Was there anything in your past (childhood, young adulthood) that made you a better entrepreneur?

I don’t have any experiences from my youth that I’d consider particularly entrepreneurial or indicative of later becoming an entrepreneur. However, I do think that playing in, participating in organized sports and activities taught me a lot about working hard and collaborating with others, which are both necessary traits for an entrepreneur to have. Team sports, particularly when played at relatively high levels, are a major way for kids to gain exposure and learn insights into what it’s like working in high pressure environments and having to deal with both success and failure, which are equally inevitable.

Tell me a bit about your past as you see relevant (where are you from, where did you go to school?)

I grew up in the US east coast, in Maryland, in a suburb of Washington, D.C., and attended the University of Maryland. The big entrepreneur profiles being celebrated on campus then were Sergey Brin (Google) and Kevin Plank (Under Armour), who’d both done their undergrad at UMD. After finishing school, I moved to Asia where I worked in financial services at KPMG Advisory and later helped launch e-commerce ventures for Rocket Internet. I went back to school for an MBA at HEC Paris and have remained in France where I’ve since worked in SaaS, edtech, and currently crypto. Having lived in five different countries in the past 12 years, I’ve directly experienced a lot of friction with international banking and financial services, and this informs a lot of my bullishness in crypto and its future.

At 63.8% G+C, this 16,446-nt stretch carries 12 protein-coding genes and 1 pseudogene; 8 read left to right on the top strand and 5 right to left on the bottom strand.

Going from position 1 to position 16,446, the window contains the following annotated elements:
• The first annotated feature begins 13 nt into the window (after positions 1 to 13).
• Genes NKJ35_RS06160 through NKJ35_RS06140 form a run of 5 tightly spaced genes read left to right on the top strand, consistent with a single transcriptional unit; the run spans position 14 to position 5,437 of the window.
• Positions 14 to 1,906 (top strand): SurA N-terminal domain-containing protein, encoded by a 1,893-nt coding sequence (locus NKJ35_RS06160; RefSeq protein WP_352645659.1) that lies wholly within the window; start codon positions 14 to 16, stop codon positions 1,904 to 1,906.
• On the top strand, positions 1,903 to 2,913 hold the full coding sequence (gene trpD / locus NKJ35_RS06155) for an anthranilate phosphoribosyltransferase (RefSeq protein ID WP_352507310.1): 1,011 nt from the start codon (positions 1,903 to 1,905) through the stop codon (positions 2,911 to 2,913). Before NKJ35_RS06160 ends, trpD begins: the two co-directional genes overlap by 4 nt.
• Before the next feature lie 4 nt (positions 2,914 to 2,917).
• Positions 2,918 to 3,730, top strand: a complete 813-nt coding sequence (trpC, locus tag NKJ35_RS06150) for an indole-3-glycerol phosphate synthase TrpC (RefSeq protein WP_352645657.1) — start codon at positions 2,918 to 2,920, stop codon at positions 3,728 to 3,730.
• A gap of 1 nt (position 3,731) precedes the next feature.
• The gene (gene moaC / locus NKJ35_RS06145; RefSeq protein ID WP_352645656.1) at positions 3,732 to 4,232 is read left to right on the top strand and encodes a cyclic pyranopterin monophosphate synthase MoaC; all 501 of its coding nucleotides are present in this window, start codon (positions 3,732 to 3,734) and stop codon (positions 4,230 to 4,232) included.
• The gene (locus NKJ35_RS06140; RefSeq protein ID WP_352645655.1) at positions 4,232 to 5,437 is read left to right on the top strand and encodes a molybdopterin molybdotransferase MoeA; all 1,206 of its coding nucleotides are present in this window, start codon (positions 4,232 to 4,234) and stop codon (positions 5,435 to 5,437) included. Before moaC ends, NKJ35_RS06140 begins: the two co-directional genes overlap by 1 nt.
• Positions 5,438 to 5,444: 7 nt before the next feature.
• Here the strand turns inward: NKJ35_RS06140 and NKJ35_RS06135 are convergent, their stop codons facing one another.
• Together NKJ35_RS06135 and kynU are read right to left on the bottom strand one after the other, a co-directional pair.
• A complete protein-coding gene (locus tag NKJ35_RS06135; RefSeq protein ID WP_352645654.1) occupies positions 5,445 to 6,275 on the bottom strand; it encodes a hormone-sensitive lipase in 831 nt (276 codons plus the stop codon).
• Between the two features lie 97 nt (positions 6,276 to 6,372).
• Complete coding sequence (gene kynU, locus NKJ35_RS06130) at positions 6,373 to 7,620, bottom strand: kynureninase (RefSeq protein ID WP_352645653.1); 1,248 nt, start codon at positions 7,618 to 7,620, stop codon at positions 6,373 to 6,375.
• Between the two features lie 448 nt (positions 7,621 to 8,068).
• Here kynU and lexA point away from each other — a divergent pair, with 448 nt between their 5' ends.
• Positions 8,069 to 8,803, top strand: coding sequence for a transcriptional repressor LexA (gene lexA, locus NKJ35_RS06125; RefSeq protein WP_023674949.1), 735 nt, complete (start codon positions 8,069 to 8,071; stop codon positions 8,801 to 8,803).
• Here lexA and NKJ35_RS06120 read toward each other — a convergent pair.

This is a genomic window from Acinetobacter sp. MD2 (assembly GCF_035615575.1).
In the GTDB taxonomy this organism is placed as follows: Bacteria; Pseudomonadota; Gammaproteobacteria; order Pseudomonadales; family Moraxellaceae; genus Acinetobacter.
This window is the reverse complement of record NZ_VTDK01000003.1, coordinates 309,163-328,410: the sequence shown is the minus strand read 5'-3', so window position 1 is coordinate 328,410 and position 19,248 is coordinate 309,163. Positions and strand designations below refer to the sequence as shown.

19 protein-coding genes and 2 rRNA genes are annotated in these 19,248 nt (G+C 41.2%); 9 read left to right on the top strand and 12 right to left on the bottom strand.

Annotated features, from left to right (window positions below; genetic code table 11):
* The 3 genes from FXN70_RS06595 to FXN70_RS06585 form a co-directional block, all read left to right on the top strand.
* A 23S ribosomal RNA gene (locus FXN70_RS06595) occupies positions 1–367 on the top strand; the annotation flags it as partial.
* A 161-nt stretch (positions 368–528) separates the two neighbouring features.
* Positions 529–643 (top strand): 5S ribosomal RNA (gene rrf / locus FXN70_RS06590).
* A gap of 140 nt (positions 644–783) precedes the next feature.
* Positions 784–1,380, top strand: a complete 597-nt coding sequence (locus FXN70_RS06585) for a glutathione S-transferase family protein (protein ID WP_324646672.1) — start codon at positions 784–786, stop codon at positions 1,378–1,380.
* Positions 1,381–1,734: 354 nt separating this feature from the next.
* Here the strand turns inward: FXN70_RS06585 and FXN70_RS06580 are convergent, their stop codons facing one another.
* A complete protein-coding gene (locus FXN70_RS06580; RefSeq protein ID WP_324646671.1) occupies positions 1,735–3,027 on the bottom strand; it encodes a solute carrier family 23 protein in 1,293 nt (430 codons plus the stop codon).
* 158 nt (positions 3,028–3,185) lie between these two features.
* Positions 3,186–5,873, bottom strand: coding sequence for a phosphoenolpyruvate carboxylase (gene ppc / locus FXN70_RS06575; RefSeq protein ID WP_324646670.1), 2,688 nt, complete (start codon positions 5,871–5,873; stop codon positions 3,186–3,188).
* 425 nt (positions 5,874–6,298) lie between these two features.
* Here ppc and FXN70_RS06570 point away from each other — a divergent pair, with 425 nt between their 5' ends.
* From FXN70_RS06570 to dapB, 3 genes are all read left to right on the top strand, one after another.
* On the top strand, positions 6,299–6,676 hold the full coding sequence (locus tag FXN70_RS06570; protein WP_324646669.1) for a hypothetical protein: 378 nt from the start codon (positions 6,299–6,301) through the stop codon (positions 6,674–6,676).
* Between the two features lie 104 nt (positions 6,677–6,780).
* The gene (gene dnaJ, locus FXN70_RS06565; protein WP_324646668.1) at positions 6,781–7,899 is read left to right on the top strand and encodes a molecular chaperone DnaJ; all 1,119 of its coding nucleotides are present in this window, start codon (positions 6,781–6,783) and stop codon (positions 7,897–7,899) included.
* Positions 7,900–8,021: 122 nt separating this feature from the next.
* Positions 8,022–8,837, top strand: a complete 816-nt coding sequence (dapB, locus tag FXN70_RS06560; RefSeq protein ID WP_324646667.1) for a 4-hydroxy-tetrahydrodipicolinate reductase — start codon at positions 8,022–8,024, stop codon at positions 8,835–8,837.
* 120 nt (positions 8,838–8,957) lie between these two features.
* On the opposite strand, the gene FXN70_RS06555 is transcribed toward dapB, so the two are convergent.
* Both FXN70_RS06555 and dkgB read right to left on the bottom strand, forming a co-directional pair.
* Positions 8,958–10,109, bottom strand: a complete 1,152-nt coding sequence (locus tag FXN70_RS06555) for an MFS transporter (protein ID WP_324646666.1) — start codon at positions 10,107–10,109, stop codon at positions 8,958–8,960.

Tell me a bit about you. (Hobbies, favorite entertainment, favorite vacation spots)

I’ve been married for five years, and my wife and I have two kids. This doesn’t leave us much time for hobbies, but I try to get exercise mostly via running, which is something I’ve enjoyed doing since high school. My family and I also like going camping. I’ve found it’s a great activity for young families as it enables us to get out of the city, spend time outdoors, and travel more within France. Another thing I’ve learned to enjoy since living in France is drinking wine, particularly reds.

When did you decide to become an entrepreneur? What were the circumstances in your life at the time?